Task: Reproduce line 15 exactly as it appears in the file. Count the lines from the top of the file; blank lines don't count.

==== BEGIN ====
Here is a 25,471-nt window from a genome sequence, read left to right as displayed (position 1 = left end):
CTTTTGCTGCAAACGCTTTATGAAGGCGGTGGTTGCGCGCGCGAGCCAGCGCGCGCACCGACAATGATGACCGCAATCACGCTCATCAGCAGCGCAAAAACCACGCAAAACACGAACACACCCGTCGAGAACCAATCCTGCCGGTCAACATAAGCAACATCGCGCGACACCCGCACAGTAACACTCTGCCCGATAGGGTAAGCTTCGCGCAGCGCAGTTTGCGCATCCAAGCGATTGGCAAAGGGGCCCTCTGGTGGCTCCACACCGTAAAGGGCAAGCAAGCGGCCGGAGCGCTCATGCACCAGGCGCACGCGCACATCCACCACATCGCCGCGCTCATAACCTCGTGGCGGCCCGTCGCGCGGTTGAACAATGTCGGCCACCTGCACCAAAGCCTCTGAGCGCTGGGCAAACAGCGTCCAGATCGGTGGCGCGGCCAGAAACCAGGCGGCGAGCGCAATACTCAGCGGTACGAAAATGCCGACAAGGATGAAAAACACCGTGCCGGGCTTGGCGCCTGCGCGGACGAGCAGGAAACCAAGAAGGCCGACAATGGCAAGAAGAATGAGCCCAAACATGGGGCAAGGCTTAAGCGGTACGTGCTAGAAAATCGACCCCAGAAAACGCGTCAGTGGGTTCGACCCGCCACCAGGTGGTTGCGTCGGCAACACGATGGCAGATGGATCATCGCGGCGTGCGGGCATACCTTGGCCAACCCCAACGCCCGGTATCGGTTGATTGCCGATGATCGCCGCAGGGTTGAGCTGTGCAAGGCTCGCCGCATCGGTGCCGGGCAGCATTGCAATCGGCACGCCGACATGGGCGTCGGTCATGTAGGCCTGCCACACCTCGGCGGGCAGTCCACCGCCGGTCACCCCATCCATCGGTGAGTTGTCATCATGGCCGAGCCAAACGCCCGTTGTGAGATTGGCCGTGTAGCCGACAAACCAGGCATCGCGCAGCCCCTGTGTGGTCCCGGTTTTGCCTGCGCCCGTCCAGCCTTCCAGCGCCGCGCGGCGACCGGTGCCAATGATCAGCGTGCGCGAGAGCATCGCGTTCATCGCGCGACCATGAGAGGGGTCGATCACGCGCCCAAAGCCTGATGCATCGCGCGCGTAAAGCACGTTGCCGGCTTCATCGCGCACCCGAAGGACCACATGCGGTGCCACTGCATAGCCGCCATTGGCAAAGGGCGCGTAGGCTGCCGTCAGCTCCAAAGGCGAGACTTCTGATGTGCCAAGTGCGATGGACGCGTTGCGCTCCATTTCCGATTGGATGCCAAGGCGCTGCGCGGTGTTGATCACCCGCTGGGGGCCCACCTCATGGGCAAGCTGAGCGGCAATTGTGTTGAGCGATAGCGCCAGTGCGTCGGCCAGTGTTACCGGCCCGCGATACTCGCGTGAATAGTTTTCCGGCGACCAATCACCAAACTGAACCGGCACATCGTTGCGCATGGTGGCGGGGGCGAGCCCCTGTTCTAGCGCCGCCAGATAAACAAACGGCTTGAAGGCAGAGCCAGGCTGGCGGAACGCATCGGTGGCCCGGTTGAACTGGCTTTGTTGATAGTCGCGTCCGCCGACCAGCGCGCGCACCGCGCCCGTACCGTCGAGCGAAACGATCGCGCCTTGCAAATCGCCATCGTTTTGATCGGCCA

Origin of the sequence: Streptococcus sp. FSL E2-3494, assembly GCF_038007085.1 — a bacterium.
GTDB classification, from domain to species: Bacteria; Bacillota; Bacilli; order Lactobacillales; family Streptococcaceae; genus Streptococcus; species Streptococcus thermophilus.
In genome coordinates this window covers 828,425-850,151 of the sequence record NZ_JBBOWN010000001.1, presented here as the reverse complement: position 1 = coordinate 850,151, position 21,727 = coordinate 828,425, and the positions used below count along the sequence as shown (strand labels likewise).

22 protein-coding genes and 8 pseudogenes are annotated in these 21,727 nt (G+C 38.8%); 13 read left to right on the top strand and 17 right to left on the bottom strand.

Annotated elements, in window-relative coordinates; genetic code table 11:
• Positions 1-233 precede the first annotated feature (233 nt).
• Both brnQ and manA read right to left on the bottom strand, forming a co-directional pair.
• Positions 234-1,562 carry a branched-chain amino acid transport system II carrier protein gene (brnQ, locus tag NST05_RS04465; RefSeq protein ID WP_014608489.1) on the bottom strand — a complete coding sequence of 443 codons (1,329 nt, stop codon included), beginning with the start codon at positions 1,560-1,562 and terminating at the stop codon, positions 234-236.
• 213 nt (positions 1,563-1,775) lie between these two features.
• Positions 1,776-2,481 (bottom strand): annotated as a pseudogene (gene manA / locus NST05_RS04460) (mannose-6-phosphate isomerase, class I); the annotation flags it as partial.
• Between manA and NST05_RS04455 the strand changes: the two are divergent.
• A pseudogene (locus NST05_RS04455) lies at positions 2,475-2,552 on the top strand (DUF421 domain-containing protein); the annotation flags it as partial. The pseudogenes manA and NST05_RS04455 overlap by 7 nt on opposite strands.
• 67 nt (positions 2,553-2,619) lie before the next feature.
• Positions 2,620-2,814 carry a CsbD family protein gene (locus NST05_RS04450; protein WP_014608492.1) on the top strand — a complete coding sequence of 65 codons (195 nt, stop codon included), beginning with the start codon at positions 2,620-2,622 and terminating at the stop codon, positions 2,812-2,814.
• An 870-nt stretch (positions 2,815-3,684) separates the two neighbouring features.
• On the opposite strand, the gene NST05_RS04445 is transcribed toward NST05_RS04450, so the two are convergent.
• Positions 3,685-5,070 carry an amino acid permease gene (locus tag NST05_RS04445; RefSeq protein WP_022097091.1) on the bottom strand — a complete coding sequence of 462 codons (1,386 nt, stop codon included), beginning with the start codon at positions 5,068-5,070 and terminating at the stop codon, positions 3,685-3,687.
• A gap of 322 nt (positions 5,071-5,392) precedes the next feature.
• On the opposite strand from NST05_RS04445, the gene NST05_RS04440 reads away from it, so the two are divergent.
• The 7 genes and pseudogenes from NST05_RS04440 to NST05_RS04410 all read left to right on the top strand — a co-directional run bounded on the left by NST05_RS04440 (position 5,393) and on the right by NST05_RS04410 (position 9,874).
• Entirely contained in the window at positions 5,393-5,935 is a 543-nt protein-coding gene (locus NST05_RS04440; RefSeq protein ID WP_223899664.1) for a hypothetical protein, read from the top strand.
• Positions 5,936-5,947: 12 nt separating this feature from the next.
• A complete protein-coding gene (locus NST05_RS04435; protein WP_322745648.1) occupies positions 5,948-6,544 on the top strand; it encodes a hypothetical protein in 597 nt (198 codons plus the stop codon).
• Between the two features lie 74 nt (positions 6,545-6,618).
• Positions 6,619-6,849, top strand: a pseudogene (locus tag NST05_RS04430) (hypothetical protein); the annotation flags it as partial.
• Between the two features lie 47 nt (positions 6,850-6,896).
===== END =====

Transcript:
• 67 nt (positions 2,553-2,619) lie before the next feature.